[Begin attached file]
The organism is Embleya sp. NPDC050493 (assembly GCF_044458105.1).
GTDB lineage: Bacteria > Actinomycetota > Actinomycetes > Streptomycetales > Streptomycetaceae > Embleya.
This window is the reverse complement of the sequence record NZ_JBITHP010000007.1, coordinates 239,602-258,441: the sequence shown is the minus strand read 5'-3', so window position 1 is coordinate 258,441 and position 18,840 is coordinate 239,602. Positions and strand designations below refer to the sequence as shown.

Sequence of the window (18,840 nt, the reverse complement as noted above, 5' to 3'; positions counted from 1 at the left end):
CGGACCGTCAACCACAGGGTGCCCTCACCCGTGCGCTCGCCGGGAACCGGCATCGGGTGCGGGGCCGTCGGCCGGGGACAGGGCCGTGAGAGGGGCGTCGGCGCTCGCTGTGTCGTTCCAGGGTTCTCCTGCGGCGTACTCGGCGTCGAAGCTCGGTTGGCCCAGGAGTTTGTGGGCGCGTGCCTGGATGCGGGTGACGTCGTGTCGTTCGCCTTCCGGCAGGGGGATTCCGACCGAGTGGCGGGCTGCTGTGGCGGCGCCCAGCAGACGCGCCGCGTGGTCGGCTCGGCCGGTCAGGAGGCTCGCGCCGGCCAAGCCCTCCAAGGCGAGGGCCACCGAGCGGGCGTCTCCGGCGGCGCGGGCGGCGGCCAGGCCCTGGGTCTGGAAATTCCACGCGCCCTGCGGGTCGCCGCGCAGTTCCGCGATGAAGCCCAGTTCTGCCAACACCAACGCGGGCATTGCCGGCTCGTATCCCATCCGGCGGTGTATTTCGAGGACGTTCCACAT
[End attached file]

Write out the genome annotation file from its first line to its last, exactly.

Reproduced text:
The organism is Embleya sp. NPDC050493 (assembly GCF_044458105.1).
GTDB lineage: Bacteria > Actinomycetota > Actinomycetes > Streptomycetales > Streptomycetaceae > Embleya.
This window is the reverse complement of the sequence record NZ_JBITHP010000007.1, coordinates 239,602-258,441: the sequence shown is the minus strand read 5'-3', so window position 1 is coordinate 258,441 and position 18,840 is coordinate 239,602. Positions and strand designations below refer to the sequence as shown.

Sequence of the window (18,840 nt, the reverse complement as noted above, 5' to 3'; positions counted from 1 at the left end):
CGGACCGTCAACCACAGGGTGCCCTCACCCGTGCGCTCGCCGGGAACCGGCATCGGGTGCGGGGCCGTCGGCCGGGGACAGGGCCGTGAGAGGGGCGTCGGCGCTCGCTGTGTCGTTCCAGGGTTCTCCTGCGGCGTACTCGGCGTCGAAGCTCGGTTGGCCCAGGAGTTTGTGGGCGCGTGCCTGGATGCGGGTGACGTCGTGTCGTTCGCCTTCCGGCAGGGGGATTCCGACCGAGTGGCGGGCTGCTGTGGCGGCGCCCAGCAGACGCGCCGCGTGGTCGGCTCGGCCGGTCAGGAGGCTCGCGCCGGCCAAGCCCTCCAAGGCGAGGGCCACCGAGCGGGCGTCTCCGGCGGCGCGGGCGGCGGCCAGGCCCTGGGTCTGGAAATTCCACGCGCCCTGCGGGTCGCCGCGCAGTTCCGCGATGAAGCCCAGTTCTGCCAACACCAACGCGGGCATTGCCGGCTCGTATCCCATCCGGCGGTGTATTTCGAGGACGTTCCACAT